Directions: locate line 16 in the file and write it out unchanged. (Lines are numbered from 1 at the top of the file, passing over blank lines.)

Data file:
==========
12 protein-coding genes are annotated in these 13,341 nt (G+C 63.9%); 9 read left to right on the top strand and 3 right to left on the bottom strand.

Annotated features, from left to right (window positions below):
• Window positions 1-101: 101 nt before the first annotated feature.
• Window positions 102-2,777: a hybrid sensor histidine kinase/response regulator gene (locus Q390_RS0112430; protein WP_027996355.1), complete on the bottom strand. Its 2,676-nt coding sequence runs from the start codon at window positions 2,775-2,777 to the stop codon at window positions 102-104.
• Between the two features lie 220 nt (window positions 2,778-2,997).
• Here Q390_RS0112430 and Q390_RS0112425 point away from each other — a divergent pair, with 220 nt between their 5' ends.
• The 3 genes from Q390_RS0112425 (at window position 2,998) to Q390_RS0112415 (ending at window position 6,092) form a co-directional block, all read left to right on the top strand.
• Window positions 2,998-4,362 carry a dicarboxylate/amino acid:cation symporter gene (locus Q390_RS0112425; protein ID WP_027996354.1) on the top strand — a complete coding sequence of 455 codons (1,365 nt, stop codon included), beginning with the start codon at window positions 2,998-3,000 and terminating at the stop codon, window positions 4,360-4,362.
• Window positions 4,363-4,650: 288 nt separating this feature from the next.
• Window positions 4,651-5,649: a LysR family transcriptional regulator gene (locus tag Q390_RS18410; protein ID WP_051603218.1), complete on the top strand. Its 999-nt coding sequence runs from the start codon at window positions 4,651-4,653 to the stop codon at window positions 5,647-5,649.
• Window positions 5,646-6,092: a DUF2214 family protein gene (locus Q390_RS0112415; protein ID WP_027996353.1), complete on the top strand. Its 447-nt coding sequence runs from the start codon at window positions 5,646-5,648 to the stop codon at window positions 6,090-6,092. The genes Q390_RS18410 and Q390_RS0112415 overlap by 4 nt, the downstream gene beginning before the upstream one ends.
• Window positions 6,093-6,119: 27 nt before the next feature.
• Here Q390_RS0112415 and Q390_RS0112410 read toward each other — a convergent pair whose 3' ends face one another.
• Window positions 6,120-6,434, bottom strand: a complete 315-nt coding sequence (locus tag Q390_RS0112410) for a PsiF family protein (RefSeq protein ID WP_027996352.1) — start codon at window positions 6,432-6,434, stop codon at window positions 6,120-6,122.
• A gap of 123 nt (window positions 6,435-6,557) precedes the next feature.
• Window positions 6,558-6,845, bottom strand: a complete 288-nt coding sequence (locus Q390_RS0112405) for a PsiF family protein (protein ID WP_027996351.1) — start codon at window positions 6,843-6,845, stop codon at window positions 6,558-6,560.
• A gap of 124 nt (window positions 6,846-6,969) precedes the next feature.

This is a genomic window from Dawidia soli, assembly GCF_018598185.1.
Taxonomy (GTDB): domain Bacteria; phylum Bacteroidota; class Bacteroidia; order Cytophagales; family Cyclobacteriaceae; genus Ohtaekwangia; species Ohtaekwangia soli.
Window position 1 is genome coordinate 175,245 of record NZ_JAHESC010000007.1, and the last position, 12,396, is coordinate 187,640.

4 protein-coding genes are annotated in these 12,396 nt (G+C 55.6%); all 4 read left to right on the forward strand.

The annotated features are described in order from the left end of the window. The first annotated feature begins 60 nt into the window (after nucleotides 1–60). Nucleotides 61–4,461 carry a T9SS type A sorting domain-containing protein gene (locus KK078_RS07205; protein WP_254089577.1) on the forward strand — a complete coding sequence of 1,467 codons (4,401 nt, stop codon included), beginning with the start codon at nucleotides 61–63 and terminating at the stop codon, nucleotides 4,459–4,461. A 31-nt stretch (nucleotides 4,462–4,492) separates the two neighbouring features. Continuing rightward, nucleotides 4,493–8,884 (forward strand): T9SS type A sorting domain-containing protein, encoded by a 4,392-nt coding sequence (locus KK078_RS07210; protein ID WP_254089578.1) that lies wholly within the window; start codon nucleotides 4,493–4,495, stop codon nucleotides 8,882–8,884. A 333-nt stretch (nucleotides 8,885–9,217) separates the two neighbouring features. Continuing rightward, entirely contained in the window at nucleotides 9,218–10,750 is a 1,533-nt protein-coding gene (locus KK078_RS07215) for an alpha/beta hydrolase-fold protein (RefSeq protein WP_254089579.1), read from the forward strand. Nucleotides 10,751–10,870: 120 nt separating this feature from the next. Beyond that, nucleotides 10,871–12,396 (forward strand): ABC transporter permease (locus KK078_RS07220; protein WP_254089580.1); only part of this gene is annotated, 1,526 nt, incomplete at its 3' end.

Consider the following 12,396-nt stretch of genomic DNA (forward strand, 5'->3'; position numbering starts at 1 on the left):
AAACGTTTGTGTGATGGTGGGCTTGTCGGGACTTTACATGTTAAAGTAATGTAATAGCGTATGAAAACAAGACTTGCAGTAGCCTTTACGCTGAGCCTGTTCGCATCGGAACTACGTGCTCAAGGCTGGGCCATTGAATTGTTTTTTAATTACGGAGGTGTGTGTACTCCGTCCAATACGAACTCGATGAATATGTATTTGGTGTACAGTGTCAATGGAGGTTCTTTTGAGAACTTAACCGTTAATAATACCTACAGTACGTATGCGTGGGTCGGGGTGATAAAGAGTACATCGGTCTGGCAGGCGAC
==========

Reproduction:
• Window positions 6,558-6,845, bottom strand: a complete 288-nt coding sequence (locus Q390_RS0112405) for a PsiF family protein (protein ID WP_027996351.1) — start codon at window positions 6,843-6,845, stop codon at window positions 6,558-6,560.